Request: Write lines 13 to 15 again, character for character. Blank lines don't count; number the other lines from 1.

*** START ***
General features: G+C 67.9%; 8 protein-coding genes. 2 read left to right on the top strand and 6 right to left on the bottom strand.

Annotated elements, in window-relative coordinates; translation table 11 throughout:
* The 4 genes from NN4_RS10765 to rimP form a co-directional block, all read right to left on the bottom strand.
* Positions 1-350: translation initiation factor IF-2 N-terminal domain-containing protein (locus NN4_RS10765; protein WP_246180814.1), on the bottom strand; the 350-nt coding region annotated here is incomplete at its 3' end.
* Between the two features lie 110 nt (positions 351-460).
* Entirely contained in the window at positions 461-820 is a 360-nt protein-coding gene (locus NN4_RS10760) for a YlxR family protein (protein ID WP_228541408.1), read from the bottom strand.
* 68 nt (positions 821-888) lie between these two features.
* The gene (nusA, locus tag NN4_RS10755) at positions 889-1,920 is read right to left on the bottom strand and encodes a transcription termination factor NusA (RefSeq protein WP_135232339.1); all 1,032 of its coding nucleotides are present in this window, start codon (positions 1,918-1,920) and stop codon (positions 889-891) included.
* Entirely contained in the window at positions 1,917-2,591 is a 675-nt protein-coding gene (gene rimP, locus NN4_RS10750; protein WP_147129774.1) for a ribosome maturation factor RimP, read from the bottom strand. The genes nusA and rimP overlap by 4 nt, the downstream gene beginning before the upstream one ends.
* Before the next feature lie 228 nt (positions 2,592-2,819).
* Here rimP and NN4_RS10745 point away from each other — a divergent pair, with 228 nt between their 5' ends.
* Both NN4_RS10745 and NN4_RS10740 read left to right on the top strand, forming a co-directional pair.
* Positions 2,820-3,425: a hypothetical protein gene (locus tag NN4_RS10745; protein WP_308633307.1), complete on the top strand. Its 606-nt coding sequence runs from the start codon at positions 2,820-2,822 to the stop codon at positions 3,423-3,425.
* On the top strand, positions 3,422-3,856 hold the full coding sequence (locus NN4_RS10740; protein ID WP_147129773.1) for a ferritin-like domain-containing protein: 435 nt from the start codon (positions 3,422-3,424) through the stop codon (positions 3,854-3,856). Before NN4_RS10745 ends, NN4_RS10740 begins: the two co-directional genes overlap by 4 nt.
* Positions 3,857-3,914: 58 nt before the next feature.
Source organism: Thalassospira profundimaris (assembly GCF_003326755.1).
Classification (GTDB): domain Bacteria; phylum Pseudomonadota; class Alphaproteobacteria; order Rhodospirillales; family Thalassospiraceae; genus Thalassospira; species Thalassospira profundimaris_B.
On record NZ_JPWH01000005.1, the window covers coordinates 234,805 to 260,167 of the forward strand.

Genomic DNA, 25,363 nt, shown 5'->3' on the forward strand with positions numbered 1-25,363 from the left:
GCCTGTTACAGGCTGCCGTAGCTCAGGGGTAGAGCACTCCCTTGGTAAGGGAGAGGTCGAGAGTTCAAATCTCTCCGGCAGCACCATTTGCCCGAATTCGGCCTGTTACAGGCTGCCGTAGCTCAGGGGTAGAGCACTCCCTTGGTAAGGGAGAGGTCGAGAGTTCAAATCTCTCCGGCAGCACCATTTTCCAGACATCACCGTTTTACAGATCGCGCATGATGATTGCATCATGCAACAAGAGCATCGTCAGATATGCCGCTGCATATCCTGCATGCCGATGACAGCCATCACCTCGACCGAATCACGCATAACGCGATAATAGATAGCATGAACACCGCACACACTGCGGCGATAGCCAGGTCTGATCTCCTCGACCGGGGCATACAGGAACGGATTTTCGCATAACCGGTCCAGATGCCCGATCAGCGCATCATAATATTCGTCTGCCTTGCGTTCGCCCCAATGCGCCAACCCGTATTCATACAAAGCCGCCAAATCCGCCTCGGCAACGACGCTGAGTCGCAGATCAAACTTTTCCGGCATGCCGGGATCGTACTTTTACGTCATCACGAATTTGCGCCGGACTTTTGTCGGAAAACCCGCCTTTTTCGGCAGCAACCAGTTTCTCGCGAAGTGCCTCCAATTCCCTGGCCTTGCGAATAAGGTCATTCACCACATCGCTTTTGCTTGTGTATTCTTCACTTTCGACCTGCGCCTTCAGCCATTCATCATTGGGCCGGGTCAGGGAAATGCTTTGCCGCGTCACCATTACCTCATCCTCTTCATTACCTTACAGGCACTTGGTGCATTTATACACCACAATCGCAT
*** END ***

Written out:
* Positions 2,820-3,425: a hypothetical protein gene (locus tag NN4_RS10745; protein WP_308633307.1), complete on the top strand. Its 606-nt coding sequence runs from the start codon at positions 2,820-2,822 to the stop codon at positions 3,423-3,425.
* On the top strand, positions 3,422-3,856 hold the full coding sequence (locus NN4_RS10740; protein ID WP_147129773.1) for a ferritin-like domain-containing protein: 435 nt from the start codon (positions 3,422-3,424) through the stop codon (positions 3,854-3,856). Before NN4_RS10745 ends, NN4_RS10740 begins: the two co-directional genes overlap by 4 nt.
* Positions 3,857-3,914: 58 nt before the next feature.